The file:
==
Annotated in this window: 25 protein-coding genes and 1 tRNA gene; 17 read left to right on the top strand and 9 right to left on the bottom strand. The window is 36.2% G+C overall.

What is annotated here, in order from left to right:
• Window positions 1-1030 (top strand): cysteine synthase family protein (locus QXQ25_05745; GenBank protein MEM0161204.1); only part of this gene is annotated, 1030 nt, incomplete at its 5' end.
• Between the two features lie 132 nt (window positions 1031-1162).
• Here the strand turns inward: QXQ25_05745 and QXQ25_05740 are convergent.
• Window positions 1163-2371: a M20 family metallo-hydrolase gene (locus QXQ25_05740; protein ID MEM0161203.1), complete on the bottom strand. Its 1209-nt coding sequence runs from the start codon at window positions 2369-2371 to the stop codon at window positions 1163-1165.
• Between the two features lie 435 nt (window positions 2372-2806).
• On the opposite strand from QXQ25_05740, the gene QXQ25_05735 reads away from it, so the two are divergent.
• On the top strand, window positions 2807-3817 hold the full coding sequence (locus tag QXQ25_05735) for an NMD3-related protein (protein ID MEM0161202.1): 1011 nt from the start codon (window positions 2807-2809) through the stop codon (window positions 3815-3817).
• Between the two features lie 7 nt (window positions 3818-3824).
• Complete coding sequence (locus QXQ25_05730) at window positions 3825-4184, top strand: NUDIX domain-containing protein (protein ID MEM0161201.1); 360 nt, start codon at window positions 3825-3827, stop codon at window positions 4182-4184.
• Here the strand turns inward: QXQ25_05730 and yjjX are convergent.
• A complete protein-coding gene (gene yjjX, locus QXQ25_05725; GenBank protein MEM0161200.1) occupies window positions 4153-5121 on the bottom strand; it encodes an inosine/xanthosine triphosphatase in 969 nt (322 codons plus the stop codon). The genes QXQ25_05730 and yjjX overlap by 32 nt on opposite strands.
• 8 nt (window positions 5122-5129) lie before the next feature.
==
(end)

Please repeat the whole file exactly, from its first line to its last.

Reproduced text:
Annotated in this window: 25 protein-coding genes and 1 tRNA gene; 17 read left to right on the top strand and 9 right to left on the bottom strand. The window is 36.2% G+C overall.

What is annotated here, in order from left to right:
• Window positions 1-1030 (top strand): cysteine synthase family protein (locus QXQ25_05745; GenBank protein MEM0161204.1); only part of this gene is annotated, 1030 nt, incomplete at its 5' end.
• Between the two features lie 132 nt (window positions 1031-1162).
• Here the strand turns inward: QXQ25_05745 and QXQ25_05740 are convergent.
• Window positions 1163-2371: a M20 family metallo-hydrolase gene (locus QXQ25_05740; protein ID MEM0161203.1), complete on the bottom strand. Its 1209-nt coding sequence runs from the start codon at window positions 2369-2371 to the stop codon at window positions 1163-1165.
• Between the two features lie 435 nt (window positions 2372-2806).
• On the opposite strand from QXQ25_05740, the gene QXQ25_05735 reads away from it, so the two are divergent.
• On the top strand, window positions 2807-3817 hold the full coding sequence (locus tag QXQ25_05735) for an NMD3-related protein (protein ID MEM0161202.1): 1011 nt from the start codon (window positions 2807-2809) through the stop codon (window positions 3815-3817).
• Between the two features lie 7 nt (window positions 3818-3824).
• Complete coding sequence (locus QXQ25_05730) at window positions 3825-4184, top strand: NUDIX domain-containing protein (protein ID MEM0161201.1); 360 nt, start codon at window positions 3825-3827, stop codon at window positions 4182-4184.
• Here the strand turns inward: QXQ25_05730 and yjjX are convergent.
• A complete protein-coding gene (gene yjjX, locus QXQ25_05725; GenBank protein MEM0161200.1) occupies window positions 4153-5121 on the bottom strand; it encodes an inosine/xanthosine triphosphatase in 969 nt (322 codons plus the stop codon). The genes QXQ25_05730 and yjjX overlap by 32 nt on opposite strands.
• 8 nt (window positions 5122-5129) lie before the next feature.